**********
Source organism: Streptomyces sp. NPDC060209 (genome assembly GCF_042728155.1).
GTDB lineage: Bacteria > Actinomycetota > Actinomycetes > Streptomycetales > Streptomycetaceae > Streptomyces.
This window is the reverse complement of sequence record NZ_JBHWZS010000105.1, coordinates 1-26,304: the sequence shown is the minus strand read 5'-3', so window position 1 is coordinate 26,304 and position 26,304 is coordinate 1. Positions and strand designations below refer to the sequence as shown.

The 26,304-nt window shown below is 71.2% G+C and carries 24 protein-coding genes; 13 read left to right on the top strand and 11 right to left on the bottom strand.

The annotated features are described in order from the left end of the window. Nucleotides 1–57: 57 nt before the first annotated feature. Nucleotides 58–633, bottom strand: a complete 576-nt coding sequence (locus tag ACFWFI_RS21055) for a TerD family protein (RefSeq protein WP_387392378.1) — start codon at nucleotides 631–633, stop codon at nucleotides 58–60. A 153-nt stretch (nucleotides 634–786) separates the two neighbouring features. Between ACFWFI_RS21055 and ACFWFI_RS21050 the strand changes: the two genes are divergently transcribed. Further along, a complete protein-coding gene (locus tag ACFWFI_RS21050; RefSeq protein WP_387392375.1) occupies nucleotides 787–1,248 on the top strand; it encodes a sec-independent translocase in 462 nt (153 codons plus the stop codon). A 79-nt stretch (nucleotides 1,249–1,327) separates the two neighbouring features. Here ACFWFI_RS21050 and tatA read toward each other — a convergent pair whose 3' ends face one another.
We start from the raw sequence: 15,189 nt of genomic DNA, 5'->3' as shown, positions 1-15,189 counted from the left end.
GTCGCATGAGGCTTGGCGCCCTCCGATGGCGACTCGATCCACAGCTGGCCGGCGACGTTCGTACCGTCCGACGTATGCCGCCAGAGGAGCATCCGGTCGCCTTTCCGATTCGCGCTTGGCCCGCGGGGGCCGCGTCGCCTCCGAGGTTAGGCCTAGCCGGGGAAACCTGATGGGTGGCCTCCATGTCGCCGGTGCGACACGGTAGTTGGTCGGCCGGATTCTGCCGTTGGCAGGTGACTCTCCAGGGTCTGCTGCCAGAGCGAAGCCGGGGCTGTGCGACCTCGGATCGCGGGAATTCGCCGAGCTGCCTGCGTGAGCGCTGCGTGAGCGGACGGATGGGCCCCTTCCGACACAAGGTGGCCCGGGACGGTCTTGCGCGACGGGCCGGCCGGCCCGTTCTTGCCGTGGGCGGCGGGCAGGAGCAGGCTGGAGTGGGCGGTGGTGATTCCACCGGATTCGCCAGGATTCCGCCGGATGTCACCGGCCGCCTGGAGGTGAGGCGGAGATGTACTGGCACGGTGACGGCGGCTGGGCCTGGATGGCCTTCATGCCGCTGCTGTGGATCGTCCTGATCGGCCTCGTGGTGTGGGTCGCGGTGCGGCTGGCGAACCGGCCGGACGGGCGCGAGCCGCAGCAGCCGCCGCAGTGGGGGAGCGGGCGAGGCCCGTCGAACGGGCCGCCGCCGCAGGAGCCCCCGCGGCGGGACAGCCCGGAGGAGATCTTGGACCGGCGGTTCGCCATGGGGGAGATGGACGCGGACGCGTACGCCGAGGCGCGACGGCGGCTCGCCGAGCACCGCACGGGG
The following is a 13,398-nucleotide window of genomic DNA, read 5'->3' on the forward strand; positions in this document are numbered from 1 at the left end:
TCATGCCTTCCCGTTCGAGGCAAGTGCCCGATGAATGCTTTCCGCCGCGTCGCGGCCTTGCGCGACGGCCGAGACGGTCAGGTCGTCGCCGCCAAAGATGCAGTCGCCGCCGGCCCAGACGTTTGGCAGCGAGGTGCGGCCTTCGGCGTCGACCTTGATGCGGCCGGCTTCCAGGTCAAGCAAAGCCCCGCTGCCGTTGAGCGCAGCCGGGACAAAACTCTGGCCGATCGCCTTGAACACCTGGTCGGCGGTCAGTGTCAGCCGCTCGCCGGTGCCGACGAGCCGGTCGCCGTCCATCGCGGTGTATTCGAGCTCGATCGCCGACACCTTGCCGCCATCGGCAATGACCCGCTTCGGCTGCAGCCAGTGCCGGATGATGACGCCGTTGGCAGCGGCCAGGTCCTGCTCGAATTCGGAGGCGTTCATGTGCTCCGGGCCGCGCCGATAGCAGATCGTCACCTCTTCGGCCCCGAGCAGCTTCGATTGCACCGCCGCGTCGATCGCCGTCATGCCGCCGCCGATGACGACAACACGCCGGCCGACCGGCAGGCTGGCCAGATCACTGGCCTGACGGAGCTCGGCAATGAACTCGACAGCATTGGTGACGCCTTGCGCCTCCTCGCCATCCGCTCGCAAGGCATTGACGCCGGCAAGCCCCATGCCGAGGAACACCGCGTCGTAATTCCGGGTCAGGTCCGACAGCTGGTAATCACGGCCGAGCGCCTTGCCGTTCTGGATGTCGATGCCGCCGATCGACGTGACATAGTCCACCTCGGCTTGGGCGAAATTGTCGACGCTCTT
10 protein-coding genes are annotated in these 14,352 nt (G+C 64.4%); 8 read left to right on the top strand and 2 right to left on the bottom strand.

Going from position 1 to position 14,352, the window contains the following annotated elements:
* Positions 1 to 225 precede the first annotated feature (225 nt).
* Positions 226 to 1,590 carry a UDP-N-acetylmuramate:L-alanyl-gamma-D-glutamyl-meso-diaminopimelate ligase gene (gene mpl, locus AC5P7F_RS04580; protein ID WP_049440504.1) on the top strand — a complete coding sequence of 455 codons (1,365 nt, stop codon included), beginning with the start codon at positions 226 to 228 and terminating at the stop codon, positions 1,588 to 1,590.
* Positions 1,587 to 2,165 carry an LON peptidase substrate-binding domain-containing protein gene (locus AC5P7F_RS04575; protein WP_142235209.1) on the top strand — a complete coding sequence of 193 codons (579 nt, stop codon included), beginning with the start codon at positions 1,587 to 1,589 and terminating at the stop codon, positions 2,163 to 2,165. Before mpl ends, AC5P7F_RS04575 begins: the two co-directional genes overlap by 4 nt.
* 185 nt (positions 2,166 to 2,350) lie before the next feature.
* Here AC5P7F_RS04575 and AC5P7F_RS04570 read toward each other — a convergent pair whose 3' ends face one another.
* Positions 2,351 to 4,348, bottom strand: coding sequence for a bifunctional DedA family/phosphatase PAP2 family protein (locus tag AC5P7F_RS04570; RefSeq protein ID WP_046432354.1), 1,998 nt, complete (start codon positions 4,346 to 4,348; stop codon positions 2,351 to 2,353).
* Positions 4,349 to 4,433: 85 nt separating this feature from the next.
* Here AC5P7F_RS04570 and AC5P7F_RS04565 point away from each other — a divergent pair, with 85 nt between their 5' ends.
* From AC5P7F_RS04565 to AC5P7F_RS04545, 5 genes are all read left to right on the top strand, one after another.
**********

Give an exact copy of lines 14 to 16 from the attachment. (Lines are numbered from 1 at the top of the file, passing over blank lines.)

* Positions 1,587 to 2,165 carry an LON peptidase substrate-binding domain-containing protein gene (locus AC5P7F_RS04575; protein WP_142235209.1) on the top strand — a complete coding sequence of 193 codons (579 nt, stop codon included), beginning with the start codon at positions 1,587 to 1,589 and terminating at the stop codon, positions 2,163 to 2,165. Before mpl ends, AC5P7F_RS04575 begins: the two co-directional genes overlap by 4 nt.
* 185 nt (positions 2,166 to 2,350) lie before the next feature.
* Here AC5P7F_RS04575 and AC5P7F_RS04570 read toward each other — a convergent pair whose 3' ends face one another.